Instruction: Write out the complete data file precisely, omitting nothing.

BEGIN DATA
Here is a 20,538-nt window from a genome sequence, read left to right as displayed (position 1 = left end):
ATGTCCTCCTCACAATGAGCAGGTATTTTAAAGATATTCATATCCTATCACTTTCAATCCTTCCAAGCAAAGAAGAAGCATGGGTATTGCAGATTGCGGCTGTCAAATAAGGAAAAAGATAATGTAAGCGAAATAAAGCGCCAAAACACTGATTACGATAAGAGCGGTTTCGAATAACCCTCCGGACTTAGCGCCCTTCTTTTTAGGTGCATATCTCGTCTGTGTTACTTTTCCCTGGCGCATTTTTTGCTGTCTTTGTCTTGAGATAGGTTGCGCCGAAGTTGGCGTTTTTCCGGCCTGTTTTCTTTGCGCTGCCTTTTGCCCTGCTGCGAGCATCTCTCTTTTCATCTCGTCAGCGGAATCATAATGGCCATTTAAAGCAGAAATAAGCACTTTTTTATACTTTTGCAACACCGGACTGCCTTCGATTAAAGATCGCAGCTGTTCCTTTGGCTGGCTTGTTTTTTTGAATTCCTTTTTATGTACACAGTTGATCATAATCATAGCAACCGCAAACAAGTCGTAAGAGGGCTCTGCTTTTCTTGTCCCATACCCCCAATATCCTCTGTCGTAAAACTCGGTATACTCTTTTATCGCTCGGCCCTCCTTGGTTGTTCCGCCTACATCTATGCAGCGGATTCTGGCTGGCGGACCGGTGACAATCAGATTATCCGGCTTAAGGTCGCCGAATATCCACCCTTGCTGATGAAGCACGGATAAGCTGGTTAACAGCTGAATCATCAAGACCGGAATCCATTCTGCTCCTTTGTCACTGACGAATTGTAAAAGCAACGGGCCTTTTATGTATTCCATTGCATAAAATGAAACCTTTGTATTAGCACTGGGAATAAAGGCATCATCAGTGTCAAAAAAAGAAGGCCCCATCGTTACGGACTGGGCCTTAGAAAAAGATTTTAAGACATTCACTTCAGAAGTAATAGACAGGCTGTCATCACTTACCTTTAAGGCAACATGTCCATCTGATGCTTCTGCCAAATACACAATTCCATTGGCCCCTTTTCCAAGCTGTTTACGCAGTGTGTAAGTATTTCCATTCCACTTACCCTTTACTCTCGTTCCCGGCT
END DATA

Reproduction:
Here is a 20,538-nt window from a genome sequence, read left to right as displayed (position 1 = left end):
ATGTCCTCCTCACAATGAGCAGGTATTTTAAAGATATTCATATCCTATCACTTTCAATCCTTCCAAGCAAAGAAGAAGCATGGGTATTGCAGATTGCGGCTGTCAAATAAGGAAAAAGATAATGTAAGCGAAATAAAGCGCCAAAACACTGATTACGATAAGAGCGGTTTCGAATAACCCTCCGGACTTAGCGCCCTTCTTTTTAGGTGCATATCTCGTCTGTGTTACTTTTCCCTGGCGCATTTTTTGCTGTCTTTGTCTTGAGATAGGTTGCGCCGAAGTTGGCGTTTTTCCGGCCTGTTTTCTTTGCGCTGCCTTTTGCCCTGCTGCGAGCATCTCTCTTTTCATCTCGTCAGCGGAATCATAATGGCCATTTAAAGCAGAAATAAGCACTTTTTTATACTTTTGCAACACCGGACTGCCTTCGATTAAAGATCGCAGCTGTTCCTTTGGCTGGCTTGTTTTTTTGAATTCCTTTTTATGTACACAGTTGATCATAATCATAGCAACCGCAAACAAGTCGTAAGAGGGCTCTGCTTTTCTTGTCCCATACCCCCAATATCCTCTGTCGTAAAACTCGGTATACTCTTTTATCGCTCGGCCCTCCTTGGTTGTTCCGCCTACATCTATGCAGCGGATTCTGGCTGGCGGACCGGTGACAATCAGATTATCCGGCTTAAGGTCGCCGAATATCCACCCTTGCTGATGAAGCACGGATAAGCTGGTTAACAGCTGAATCATCAAGACCGGAATCCATTCTGCTCCTTTGTCACTGACGAATTGTAAAAGCAACGGGCCTTTTATGTATTCCATTGCATAAAATGAAACCTTTGTATTAGCACTGGGAATAAAGGCATCATCAGTGTCAAAAAAAGAAGGCCCCATCGTTACGGACTGGGCCTTAGAAAAAGATTTTAAGACATTCACTTCAGAAGTAATAGACAGGCTGTCATCACTTACCTTTAAGGCAACATGTCCATCTGATGCTTCTGCCAAATACACAATTCCATTGGCCCCTTTTCCAAGCTGTTTACGCAGTGTGTAAGTATTTCCATTCCACTTACCCTTTACTCTCGTTCCCGGCT